Deep Mango 1936 Ford Roadster Is Why We Love Street Rods

3 years, 1 month ago - 29 April 2020, autoevolution
Deep Mango 1936 Ford Roadster Is Why We Love Street Rods
Ford cars of the 1920s and 1930s are the bread and butter of countless custom car makers in the U.S.

Builds dedicated to the Blue Oval cars of that era have been popping up all across the nation for decades, and even if that trend has somewhat slowed down in recent years, the existing ones are still making headlines from time to time.

For reasons unknown, Ford custom builds have long ceased to exist just to be driven, and have taken the more capitalist role of income generator for the people who own them. Time and time again, at times multiple times a year, these cars (and many others like them) are changing hands at auctions, with their value going slowly yet inexorably up.

We're not sure how many times before the particular build we have in the gallery above was sold (the last time we know of was in 2018), but here it is again, looking for a new owner during the now postponed Mecum auction in Houston, Texas.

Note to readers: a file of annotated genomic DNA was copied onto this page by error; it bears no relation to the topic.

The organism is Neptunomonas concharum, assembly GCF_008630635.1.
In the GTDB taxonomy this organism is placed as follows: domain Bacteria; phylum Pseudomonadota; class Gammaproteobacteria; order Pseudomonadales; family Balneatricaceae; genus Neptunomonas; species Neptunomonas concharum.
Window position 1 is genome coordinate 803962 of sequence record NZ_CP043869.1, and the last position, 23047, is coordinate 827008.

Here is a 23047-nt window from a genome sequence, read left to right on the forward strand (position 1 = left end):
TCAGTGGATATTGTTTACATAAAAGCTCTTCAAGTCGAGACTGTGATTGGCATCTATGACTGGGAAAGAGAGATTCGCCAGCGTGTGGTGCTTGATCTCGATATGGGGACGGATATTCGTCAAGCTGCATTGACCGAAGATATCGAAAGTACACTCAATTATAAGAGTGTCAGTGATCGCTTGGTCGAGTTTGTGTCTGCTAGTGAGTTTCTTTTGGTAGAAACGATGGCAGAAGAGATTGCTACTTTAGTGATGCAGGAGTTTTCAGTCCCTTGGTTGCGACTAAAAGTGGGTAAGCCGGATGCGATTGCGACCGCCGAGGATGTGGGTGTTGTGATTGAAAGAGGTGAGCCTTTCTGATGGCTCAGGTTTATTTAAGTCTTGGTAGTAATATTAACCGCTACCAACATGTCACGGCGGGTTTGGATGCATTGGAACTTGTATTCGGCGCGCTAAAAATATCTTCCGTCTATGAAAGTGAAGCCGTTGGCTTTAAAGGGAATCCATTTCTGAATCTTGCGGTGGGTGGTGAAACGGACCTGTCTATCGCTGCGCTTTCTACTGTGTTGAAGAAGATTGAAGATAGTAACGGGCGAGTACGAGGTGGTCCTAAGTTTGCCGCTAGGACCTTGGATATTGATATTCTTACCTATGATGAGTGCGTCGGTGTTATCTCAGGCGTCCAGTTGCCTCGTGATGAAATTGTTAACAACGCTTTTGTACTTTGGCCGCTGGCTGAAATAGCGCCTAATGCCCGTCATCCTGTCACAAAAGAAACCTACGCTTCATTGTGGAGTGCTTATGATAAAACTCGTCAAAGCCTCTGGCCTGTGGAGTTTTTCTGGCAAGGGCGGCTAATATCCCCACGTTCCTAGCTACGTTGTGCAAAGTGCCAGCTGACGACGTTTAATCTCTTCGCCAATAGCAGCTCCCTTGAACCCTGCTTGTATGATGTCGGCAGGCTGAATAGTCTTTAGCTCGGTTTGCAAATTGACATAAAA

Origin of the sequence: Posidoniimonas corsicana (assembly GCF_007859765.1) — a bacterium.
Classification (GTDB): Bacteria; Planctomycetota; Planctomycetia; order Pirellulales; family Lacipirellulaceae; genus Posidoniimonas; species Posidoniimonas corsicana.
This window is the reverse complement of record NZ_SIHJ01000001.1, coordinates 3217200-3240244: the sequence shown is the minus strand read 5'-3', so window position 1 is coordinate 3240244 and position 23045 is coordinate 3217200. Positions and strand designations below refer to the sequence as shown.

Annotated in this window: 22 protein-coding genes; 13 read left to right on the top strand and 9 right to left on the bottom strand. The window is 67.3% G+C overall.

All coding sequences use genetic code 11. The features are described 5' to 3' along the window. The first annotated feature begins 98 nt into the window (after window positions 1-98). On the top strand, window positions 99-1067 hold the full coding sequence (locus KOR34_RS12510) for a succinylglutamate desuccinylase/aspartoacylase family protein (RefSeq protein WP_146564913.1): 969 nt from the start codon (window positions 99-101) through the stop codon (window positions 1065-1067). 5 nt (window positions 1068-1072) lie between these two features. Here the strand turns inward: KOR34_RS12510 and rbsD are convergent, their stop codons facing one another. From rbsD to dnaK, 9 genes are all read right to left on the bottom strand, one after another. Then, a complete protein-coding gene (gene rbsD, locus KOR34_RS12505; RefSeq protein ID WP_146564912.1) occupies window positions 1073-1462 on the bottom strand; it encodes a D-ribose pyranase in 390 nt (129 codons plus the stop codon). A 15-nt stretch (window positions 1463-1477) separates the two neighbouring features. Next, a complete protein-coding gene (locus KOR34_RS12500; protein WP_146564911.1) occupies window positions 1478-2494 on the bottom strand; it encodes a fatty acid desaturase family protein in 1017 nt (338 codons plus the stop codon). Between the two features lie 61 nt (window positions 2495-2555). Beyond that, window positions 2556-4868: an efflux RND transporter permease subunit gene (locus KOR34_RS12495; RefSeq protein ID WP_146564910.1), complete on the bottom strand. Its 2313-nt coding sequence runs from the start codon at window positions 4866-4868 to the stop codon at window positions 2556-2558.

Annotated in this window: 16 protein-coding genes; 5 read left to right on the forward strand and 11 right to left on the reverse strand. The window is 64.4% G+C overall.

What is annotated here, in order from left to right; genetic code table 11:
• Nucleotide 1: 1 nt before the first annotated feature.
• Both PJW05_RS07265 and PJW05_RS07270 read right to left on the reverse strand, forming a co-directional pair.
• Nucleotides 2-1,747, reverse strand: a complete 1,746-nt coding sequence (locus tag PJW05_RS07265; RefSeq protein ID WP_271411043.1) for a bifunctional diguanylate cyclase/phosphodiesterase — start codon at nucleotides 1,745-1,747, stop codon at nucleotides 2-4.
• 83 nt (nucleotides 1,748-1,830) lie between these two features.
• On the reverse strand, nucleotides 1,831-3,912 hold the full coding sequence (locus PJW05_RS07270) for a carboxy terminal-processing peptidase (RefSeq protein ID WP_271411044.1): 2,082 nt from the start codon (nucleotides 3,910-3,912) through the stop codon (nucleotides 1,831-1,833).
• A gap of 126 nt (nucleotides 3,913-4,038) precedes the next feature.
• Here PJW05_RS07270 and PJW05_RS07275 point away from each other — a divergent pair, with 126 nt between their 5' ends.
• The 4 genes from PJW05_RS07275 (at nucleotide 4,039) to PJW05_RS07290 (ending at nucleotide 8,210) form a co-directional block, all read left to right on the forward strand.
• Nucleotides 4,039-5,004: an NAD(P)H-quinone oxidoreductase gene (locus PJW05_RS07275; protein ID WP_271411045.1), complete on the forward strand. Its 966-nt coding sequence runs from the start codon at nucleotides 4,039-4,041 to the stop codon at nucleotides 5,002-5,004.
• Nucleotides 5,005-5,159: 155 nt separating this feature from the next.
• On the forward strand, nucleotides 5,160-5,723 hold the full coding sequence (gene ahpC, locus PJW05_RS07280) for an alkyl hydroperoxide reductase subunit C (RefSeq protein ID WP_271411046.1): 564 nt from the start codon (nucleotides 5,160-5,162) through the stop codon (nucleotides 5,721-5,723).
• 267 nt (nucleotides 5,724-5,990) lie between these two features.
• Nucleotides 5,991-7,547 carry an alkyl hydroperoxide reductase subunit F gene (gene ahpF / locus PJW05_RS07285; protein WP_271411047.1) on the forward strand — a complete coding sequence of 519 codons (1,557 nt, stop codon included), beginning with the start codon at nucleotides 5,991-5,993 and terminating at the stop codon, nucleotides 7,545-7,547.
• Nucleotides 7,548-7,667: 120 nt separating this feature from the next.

Winner of several awards over the course of its life, the 1936 Ford roadster looks just as amazing as it did when new. Wrapped in a Deep Mango paint offset by the excessive use of chrome on the staggered Foose wheels (17-inch front, 20-inch rear), this build is the embodiment of the street rod genre.

The classic rod-shaped body is fitted with shaved-handle suicide doors that open to a tan interior perfectly matched to the exterior color. There, a small center console holds the shifter, the dashboard houses set of custom gauges, and in front of the driver's seat is a tilt-adjustable steering column ending in a billet steering wheel.

The power-operated hood gets out of the way to reveal a RamJet 350ci (5.7-liter) V8 engine of unspecified power, just waiting to be bossed around by means of an automatic transmission.

Mecum does not say how much the seller hopes to fetch for the build once a suitable date for the Houston event will be set.